Blog: Love, Dadaocheng

Taipei's historic first pedestrian bridge is in danger of being lost 保存台北市第一座天橋

Local residents gather to urge historic preservation. Photo via Yi Chiu at Taipei Walking Tour

Starting in the late 19th century and well into the 1960s, what is today known as Yanping North Road (延平北路) was the most bustling roadway in not only Dadaocheng, but in all of Taipei, connecting the north and south, as well as leading to Taipei Bridge (台北橋, the bridge famous nowadays for the organized chaos of its morning scooter commuters). This was before Taipei had large highways to relieve downtown traffic, and before the east district (東區) took over as Taipei's main center of commerce.

Although today's Yanping North Road looks much like most other large streets in Taipei, at its busiest, the road was lined with shops which supplied much of Taipei, and the nearby residential population was, as a result, quite sizable. In other words, the district was crowded, traffic was heavy, and getting around on foot could be both inconvenient and dangerous. Students from Yanping North Road's Taiping and Yongle Elementary Schools (太平國小 & 永樂國小), which sit directly across from each other, would certainly have found navigating the busy street a challenge.

To cope with this situation, in 1968, local residents banded together to raise money for a pedestrian bridge. The bridge would be located at the intersection of Yanping North Road and Liangzhou Street, and would link the two elementary schools, allowing students to cross safely. The residents gathered NT $400,000 for the purpose, handing the money over to the Taipei City government to handle construction of the bridge. When the bridge was completed, it was Taipei's first ever pedestrian bridge, and it still stands today.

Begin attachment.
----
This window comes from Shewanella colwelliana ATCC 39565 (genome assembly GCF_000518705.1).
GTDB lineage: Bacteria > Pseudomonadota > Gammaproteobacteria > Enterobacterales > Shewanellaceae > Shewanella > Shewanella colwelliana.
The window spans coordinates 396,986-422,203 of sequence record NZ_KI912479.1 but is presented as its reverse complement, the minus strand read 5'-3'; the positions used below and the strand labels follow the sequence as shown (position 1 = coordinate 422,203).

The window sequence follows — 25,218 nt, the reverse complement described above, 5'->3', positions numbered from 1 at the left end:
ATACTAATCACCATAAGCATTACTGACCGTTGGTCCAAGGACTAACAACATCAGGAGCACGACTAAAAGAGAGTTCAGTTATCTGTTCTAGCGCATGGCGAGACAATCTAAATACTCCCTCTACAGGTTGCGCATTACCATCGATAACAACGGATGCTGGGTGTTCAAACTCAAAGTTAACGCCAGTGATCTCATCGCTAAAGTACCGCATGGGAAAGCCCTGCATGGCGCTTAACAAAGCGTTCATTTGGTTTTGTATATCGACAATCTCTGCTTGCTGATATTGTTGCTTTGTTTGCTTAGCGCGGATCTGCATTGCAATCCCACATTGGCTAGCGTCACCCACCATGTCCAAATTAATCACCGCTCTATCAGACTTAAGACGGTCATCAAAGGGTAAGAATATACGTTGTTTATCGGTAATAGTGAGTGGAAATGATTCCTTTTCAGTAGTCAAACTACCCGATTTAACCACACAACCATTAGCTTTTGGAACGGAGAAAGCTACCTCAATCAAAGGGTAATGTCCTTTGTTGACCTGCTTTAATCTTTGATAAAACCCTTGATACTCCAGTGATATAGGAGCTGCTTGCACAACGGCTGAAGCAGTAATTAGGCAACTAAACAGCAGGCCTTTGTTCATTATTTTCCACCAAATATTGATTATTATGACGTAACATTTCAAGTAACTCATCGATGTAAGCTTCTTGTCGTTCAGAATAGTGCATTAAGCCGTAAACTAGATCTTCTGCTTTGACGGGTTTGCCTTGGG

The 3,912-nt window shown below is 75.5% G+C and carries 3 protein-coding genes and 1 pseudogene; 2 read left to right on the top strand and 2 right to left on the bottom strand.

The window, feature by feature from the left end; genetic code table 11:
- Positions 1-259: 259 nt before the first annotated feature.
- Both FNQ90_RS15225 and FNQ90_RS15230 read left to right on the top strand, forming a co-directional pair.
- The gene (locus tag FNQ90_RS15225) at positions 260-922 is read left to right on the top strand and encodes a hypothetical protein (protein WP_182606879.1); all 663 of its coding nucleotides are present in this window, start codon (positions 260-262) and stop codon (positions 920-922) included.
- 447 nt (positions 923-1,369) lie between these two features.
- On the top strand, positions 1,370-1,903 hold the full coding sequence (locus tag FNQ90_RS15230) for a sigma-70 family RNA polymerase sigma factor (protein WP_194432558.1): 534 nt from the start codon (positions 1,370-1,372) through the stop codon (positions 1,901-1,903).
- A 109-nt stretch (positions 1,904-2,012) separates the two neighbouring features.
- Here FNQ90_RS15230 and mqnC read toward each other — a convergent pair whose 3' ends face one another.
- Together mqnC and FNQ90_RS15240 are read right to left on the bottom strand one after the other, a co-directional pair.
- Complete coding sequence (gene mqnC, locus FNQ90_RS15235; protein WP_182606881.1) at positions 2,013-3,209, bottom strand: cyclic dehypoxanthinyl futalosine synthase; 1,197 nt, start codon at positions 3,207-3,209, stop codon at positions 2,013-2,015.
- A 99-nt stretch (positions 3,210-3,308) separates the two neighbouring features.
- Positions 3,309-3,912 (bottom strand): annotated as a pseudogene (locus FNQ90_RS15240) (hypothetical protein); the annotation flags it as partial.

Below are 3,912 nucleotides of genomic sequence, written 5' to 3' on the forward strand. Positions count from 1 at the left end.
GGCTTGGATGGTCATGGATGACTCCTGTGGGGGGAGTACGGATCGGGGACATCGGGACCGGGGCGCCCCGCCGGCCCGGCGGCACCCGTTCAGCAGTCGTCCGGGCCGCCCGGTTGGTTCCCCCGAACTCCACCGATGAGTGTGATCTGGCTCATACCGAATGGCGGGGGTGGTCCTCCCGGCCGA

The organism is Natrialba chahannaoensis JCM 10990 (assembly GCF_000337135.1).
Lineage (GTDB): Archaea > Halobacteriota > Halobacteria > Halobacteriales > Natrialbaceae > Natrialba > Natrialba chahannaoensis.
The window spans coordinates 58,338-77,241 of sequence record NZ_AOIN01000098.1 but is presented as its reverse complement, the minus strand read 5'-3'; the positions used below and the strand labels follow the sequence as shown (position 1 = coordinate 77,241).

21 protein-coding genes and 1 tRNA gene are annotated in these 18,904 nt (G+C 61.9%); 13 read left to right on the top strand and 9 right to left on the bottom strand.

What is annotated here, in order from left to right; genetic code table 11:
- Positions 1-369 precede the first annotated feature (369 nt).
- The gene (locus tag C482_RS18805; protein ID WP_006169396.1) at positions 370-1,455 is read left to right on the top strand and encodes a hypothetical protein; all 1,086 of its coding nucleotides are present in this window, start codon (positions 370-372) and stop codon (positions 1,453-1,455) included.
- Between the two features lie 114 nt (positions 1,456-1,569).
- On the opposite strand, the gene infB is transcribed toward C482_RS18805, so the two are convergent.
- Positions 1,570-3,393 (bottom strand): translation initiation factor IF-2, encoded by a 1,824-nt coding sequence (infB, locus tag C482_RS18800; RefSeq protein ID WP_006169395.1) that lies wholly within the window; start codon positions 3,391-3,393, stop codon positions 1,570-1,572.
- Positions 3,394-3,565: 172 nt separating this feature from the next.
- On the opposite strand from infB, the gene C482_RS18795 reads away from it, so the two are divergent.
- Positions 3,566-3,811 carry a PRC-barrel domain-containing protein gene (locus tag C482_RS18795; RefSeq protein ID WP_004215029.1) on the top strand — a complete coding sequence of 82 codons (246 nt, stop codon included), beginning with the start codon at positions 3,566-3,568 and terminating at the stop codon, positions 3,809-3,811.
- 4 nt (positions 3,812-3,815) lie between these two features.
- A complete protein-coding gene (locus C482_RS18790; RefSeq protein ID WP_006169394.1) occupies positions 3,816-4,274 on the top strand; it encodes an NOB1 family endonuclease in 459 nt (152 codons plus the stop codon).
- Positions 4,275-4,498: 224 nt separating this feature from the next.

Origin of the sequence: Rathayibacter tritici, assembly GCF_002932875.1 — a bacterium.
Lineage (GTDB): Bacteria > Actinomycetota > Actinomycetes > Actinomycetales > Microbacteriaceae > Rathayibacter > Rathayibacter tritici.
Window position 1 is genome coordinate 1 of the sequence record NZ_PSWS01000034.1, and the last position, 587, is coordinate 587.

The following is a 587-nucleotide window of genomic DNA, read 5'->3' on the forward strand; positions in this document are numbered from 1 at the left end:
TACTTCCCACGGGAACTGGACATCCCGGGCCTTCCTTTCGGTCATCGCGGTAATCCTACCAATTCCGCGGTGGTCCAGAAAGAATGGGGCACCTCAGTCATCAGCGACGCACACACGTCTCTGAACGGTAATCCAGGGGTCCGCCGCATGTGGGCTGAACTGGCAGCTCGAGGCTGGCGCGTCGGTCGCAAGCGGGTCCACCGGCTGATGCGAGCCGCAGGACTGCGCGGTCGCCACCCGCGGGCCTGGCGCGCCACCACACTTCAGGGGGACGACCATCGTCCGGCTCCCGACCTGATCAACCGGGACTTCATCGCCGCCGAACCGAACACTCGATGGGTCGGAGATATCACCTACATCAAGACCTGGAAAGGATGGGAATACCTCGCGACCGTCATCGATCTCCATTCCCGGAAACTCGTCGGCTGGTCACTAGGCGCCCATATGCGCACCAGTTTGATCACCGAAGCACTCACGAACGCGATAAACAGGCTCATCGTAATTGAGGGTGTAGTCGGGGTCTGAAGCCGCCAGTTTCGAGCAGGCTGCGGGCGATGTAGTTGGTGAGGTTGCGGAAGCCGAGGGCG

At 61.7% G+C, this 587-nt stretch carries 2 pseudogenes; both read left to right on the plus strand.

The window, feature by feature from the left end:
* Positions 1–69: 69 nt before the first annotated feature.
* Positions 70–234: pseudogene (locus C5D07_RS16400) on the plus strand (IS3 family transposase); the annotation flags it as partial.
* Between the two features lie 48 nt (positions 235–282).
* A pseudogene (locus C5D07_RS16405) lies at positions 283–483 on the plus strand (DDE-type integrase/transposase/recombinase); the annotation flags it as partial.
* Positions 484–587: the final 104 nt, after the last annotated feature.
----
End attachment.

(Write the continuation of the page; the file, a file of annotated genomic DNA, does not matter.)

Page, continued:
Liangzhou/Yanping, looking north. Via Google Street View

These days, Yanping North Road isn't quite as hectic as it once was, though it still is a major thoroughfare for traffic through Datong District (大同區). The elementary schools now have crossing guards, city buses have stops right in front of the schools, and lines of cars form at the end of each school day, when parents come to retrieve their children. There are also traffic lights and crosswalks just next to the schools, and as such the bridge is no longer used as much as it did in the past.

Taipei City government is now looking into demolishing the city's pedestrian bridges, as most do not receive much foot traffic. Recently, the city did a test run, closing some bridges and collecting resident feedback about how much use they are getting out of the bridges, and this test included the Yanping North Road pedestrian bridge. To be clear, the bridge is not in disrepair, but naturally the city is always looking for ways to reduce costs for infrastructure upkeep. A decision has not yet been made, but surveyors returned this week to evaluate the site, prompting local school and community organization representatives to gather to express their hope that the bridge can be preserved.

Unfortunately, this piece of Taipei history could still soon be lost. What makes this bridge special is not only that it was the first, but that it was the product of Taipei citizens coming together to do something for the collective good. These days, in a city whose residents are often accused of being cold and unfriendly compared to residents of other cities and small towns in Taiwan, the bridge serves as a nice reminder of what it is like to have a real community which works together to find solutions that benefit all. What's more, Dadaocheng residents have suggested that the bridge can become a canvas for local artists or schoolchildren, helping it to become both a landmark worthy of visiting and a symbol of community building for our bustling city.

Let's hope that the city opens its eyes and sees that sometimes, "usefulness" is not the only measure of importance for an object of city infrastructure. Meaning cannot always be derived quantitatively -- it's the stories and the people behind historic spots, as well as their future potential, that make them worth preserving.

The information in this post comes from both past research and the following post by Dadaocheng's Taipei Walking Tour. Special thanks to Taipei Walking Tour founder Yi Chiu for permission to use the header photo.